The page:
Review by Chris Chung & Fred Meyer
Pics by Fred Meyer
Navy SEAL - Code name: Night Fox
SDCC 2015 G.I. Joe Desert Duel Exclusive Figure
What is it about Night Fox that makes this character so enduring? This will be the third time this SEAL vehicle driver was released, but he is just as generic and plain as all of his other offerings. Not that it’s a bad thing mind you, but I find his constant inclusion in the line a bit humorous---as if he’s the personal character of a Hasbro employee. (Better him than another core “Vomit Character”.)
“Vomit Character”? Is that the code name for the poor trooper that cleans up after the Medi-Vipers? Worst… job… ever…
Night Fox uses the legs of the Wave 1 Retaliation Roadblock, and they are a bit long compared to the body. It is also important to note the legs lack double-jointed knees, and the feet have no articulation. Not a deal breaker by any means, but we mention this so there is no surprise. As mentioned above, the rest of the parts come together to form a successful, but plain body.
One thing I was disappointed in, was his deco. His promo pics and box photograph show him in dark brown colors, but the actual toy is light tan/gray with lighter stripes on the chest and arms. The colors can work in a desert environment, but the brown looked much better and I wish Hasbro would have stuck with that.
How do the colors work for you Fred?
Actually I don’t have any problem with the colors at all. Night Fox is wearing the light gray of what is apparently the “Wolf Squad”—yet another new sub-team in a unit that is filled with sub-teams. The gray and white camouflage pattern works well enough and the orange paint adds a much needed splash of color. I have no issues with the colors whatsoever.
What I do have an issue with are the arms used in the character build—specifically the hands, which are sculpted at a downward angle. The result is that Night Fox is utter incapable of holding his included weapons at anything resembling a realistic pose. The Navy SEAL can active a single-handed grip with no problems but a two-handed pose is completely out of the question. Combine this with the long v1“RoadRock” legs and you’re left with a figure build that lacks poseability in a lot of crucial points of articulation. This is my first real Night Fox figure as I skipped the Pursuit of Cobra AWE Striker when it was released and so far I’m just not impressed.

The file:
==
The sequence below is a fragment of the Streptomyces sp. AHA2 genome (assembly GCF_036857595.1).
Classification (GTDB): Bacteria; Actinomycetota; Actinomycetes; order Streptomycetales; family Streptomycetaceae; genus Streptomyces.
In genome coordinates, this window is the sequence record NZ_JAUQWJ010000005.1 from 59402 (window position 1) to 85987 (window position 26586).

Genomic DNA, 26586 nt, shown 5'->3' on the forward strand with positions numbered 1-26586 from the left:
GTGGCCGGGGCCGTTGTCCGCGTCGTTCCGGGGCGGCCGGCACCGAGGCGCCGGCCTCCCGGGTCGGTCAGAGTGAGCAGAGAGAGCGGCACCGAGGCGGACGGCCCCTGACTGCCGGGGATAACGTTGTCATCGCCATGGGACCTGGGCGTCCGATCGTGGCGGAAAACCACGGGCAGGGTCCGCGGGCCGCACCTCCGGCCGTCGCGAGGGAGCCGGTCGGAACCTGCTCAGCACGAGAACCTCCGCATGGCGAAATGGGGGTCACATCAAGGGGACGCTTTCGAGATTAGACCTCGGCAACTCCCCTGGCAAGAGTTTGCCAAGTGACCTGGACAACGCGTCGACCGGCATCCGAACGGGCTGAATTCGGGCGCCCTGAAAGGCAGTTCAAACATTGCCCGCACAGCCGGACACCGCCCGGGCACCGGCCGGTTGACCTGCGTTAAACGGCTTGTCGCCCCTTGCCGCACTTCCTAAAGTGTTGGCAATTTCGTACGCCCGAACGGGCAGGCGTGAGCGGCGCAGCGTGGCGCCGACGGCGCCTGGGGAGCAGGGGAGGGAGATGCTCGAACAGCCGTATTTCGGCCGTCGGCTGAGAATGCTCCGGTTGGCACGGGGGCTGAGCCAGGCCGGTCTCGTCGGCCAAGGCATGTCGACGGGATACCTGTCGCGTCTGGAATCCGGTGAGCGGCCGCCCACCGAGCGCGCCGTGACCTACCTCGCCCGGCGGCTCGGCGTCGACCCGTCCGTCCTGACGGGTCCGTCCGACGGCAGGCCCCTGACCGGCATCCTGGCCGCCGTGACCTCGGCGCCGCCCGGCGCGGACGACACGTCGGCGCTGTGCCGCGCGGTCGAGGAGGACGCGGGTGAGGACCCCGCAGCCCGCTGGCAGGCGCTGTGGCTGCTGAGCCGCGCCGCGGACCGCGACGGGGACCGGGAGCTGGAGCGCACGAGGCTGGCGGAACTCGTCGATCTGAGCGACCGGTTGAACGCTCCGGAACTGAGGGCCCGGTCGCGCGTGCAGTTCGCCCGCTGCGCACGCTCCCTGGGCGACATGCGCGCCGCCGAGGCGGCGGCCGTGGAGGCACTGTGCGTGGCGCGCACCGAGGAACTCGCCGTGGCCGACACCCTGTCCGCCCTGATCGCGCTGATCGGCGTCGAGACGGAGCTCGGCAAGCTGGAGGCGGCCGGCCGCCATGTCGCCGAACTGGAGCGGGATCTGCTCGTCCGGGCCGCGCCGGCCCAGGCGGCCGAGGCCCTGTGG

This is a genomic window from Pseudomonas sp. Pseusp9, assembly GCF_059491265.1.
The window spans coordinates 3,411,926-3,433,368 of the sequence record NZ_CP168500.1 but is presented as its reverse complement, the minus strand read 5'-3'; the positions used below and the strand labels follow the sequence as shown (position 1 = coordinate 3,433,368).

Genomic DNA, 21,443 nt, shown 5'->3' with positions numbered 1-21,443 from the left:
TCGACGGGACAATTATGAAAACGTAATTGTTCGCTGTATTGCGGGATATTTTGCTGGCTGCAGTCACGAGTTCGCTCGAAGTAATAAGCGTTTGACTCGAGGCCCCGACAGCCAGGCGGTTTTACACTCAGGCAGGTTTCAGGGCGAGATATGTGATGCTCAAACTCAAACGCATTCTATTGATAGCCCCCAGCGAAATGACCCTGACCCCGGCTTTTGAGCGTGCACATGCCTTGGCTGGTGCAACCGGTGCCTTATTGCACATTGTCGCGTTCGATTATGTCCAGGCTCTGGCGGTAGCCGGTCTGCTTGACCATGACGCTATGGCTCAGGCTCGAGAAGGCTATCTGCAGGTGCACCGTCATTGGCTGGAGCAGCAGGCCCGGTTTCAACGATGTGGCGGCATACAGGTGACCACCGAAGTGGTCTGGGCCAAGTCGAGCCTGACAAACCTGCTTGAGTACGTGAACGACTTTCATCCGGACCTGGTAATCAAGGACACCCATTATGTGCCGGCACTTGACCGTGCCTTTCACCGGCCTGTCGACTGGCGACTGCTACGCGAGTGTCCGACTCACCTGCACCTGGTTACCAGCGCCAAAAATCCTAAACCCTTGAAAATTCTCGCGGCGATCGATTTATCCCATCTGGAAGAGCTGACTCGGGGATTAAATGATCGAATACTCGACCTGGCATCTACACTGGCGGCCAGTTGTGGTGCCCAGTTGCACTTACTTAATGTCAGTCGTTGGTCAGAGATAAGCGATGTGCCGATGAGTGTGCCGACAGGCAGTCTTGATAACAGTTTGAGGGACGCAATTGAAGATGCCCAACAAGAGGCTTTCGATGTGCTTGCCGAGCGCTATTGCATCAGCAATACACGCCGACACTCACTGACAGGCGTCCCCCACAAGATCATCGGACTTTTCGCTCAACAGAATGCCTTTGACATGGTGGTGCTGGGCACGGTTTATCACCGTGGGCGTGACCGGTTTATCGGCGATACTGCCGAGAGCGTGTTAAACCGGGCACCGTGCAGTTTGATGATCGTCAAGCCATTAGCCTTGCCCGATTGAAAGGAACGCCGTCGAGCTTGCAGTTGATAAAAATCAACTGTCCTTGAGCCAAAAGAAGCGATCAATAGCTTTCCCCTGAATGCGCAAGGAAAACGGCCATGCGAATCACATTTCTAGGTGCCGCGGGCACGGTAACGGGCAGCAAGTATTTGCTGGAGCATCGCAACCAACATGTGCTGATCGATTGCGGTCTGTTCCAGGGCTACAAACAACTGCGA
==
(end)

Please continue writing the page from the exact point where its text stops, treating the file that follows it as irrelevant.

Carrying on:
In terms of head sculpt, good ole Night Fox is using the Pursuit of Cobra Beach Head noggin. It works well enough for creating a character w/o having to produce a new head sculpt but, in all honesty, I like to actually see the faces of my Joes. Cobra has enough faceless masked characters; the Joe’s always stood out by having their faces visible with only a few exceptions. Plus, having the included facial scarf and a balaclava just seems a bit redundant.
Weapons and gear:
Night Fox comes with support weapons, and the M2 can mount onto the F.O.E. Striker. Unfortunately only one ammo belt was included, so Chuckles’ SAW doesn’t come with a belt or box. I was also disappointed he didn’t come with his ball cap (pictured on the box art), as the helmet doesn’t stay on if you have him wearing his second mask. But regardless, not really any pressing issues with his gear.
Am I missing anything else, Fred?
Aside from the fact that Night Fox can’t really hold the gear that was packaged with him very well, I’ve got nothing else to add without sounding like a cranky old Joe fan. This kit is actually pretty decent and it works well with the FOE Striker but poor Night Fox can’t really take full advantage of it.
I personally like Night Fox and that’s why I got the SDCC/TRU exclusive version of the Desert Duel set, but I also understand his arguably uninteresting parts and deco doesn’t make him a home run offering. He’s more of a niche character, and for that, I can’t say he’d be for everyone. Unless you really like this figure or you are a completionist collector, avoid secondary market prices to get this guy, because at best, he’s an officially produced custom figure.
One of the reasons I jumped at the chance to order the SDCC exclusive Desert Duel set was to obtain this Night Fox figure. There’s a quote from the classic Star Trek episode “Amok Time" that applies to my reaction to having him in hand:
“After a time, you may find that having is not so pleasing a thing after all as wanting. It is not logical, but it is often true.”
The Bottom Line: A below-average figure that suffers from several design flaws, preventing him from using either the gear or the vehicle he’s packaged with their full potential. An easy pass for most collectors.
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